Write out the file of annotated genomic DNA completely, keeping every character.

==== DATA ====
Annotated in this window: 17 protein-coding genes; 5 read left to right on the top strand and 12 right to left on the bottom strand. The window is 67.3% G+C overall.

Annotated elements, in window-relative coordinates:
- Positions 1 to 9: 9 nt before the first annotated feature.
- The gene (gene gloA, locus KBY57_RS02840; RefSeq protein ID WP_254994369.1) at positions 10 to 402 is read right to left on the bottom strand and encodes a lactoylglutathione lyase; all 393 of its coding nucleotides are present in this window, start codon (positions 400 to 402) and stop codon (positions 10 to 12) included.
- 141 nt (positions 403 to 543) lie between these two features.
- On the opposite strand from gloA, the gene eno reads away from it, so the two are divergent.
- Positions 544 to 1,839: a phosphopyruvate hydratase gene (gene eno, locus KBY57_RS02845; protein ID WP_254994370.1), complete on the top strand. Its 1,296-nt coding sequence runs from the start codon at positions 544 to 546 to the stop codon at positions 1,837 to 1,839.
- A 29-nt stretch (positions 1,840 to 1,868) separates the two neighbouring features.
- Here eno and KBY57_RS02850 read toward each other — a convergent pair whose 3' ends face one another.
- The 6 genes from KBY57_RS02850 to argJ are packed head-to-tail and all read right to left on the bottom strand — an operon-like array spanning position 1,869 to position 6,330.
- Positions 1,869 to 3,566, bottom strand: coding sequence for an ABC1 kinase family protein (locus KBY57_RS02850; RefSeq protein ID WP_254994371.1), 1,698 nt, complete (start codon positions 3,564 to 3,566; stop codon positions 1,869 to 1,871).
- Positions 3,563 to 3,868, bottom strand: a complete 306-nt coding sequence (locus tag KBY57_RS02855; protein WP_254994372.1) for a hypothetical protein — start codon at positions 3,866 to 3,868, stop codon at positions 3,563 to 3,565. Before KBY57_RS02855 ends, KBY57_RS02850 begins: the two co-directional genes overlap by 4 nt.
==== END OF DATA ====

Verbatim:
Annotated in this window: 17 protein-coding genes; 5 read left to right on the top strand and 12 right to left on the bottom strand. The window is 67.3% G+C overall.

Annotated elements, in window-relative coordinates:
- Positions 1 to 9: 9 nt before the first annotated feature.
- The gene (gene gloA, locus KBY57_RS02840; RefSeq protein ID WP_254994369.1) at positions 10 to 402 is read right to left on the bottom strand and encodes a lactoylglutathione lyase; all 393 of its coding nucleotides are present in this window, start codon (positions 400 to 402) and stop codon (positions 10 to 12) included.
- 141 nt (positions 403 to 543) lie between these two features.
- On the opposite strand from gloA, the gene eno reads away from it, so the two are divergent.
- Positions 544 to 1,839: a phosphopyruvate hydratase gene (gene eno, locus KBY57_RS02845; protein ID WP_254994370.1), complete on the top strand. Its 1,296-nt coding sequence runs from the start codon at positions 544 to 546 to the stop codon at positions 1,837 to 1,839.
- A 29-nt stretch (positions 1,840 to 1,868) separates the two neighbouring features.
- Here eno and KBY57_RS02850 read toward each other — a convergent pair whose 3' ends face one another.
- The 6 genes from KBY57_RS02850 to argJ are packed head-to-tail and all read right to left on the bottom strand — an operon-like array spanning position 1,869 to position 6,330.
- Positions 1,869 to 3,566, bottom strand: coding sequence for an ABC1 kinase family protein (locus KBY57_RS02850; RefSeq protein ID WP_254994371.1), 1,698 nt, complete (start codon positions 3,564 to 3,566; stop codon positions 1,869 to 1,871).
- Positions 3,563 to 3,868, bottom strand: a complete 306-nt coding sequence (locus tag KBY57_RS02855; protein WP_254994372.1) for a hypothetical protein — start codon at positions 3,866 to 3,868, stop codon at positions 3,563 to 3,565. Before KBY57_RS02855 ends, KBY57_RS02850 begins: the two co-directional genes overlap by 4 nt.